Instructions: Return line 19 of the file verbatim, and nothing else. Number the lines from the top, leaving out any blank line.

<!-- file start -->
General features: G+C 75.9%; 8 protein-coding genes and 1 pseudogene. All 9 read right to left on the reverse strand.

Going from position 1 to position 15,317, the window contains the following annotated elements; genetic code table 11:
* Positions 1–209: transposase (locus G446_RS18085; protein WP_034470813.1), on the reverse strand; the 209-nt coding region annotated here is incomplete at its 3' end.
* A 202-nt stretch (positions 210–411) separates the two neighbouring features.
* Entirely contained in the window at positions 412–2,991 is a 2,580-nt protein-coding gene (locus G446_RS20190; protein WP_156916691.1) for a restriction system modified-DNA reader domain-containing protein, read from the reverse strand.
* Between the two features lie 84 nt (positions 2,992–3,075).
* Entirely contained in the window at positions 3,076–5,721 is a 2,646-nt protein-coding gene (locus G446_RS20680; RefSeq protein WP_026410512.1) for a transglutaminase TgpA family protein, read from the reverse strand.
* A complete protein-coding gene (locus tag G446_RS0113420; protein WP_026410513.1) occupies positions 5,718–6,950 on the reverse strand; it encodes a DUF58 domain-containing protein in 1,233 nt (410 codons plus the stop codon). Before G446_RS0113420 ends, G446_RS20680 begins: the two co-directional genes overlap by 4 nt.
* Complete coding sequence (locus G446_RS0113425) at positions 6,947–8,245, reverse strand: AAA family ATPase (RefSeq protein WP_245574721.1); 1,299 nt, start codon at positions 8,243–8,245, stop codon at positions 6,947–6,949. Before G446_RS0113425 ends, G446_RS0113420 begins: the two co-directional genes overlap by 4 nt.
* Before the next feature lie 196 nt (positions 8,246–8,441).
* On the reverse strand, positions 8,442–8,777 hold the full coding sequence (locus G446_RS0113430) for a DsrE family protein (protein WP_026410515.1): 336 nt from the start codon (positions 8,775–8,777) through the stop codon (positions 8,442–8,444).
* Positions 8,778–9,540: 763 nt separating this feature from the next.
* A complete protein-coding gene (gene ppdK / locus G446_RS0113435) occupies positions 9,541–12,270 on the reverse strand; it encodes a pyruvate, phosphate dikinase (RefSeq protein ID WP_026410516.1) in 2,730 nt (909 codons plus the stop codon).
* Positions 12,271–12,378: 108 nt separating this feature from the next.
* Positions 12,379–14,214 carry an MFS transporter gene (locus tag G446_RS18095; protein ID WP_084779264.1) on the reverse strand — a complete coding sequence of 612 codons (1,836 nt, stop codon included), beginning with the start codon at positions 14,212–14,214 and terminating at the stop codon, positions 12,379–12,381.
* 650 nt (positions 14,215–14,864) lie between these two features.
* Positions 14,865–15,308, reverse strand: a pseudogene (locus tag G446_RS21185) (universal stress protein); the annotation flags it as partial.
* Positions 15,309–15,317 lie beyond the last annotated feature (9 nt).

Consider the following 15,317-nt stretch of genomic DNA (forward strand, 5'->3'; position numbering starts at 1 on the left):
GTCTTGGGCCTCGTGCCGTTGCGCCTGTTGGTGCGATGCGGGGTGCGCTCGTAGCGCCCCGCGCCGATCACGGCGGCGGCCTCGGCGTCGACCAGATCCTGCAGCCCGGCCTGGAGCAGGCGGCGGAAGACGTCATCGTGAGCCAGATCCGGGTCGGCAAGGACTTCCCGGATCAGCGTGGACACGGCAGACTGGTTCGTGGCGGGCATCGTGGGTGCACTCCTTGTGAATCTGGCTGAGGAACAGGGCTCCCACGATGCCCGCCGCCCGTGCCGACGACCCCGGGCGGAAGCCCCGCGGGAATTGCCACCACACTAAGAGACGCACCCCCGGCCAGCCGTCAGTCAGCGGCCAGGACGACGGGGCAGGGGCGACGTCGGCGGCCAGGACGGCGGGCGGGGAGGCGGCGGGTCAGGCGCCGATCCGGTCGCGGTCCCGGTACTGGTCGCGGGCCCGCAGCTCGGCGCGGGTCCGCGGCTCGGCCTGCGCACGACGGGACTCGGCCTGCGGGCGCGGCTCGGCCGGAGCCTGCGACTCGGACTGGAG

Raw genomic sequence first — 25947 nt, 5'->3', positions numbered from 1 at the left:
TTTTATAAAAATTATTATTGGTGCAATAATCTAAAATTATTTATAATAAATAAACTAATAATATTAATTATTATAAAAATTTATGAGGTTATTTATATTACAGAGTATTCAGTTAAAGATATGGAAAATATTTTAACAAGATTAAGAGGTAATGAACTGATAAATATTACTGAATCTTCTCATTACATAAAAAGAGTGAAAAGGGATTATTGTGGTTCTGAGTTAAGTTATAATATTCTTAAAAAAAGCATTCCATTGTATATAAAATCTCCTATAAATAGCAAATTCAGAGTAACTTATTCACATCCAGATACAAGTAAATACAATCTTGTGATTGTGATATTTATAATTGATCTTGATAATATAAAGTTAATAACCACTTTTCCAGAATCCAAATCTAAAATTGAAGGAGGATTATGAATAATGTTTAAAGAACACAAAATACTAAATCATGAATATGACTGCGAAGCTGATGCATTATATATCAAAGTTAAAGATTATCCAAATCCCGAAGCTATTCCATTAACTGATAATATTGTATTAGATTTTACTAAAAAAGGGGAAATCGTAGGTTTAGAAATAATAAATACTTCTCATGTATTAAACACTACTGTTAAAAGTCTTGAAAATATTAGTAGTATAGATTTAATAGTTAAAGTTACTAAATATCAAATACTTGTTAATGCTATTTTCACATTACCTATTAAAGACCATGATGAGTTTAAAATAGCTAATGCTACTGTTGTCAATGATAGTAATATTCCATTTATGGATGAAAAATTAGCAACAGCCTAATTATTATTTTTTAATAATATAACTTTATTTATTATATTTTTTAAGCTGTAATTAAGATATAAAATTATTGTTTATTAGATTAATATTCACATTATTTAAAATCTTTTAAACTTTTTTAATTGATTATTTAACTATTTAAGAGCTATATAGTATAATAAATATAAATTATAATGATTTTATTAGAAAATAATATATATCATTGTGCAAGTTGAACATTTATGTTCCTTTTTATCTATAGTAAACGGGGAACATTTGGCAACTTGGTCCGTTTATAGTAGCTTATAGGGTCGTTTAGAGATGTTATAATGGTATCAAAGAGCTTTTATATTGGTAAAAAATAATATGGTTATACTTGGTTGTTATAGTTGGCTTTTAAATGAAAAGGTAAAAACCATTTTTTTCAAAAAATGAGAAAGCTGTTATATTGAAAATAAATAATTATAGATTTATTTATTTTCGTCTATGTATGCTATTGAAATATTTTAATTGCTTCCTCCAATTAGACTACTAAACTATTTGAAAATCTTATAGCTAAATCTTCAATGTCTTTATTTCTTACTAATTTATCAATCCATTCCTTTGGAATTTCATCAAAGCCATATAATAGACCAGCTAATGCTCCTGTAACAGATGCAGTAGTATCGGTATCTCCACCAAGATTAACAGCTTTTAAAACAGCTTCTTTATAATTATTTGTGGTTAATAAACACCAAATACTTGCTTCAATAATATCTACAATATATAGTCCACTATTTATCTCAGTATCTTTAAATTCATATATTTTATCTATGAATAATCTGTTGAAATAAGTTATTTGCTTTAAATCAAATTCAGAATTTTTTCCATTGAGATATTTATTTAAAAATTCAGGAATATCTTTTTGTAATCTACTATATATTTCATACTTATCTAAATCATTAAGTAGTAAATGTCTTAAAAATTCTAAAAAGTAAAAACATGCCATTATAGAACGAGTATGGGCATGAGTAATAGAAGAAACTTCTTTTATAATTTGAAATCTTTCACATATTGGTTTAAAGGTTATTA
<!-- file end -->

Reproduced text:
Consider the following 15,317-nt stretch of genomic DNA (forward strand, 5'->3'; position numbering starts at 1 on the left):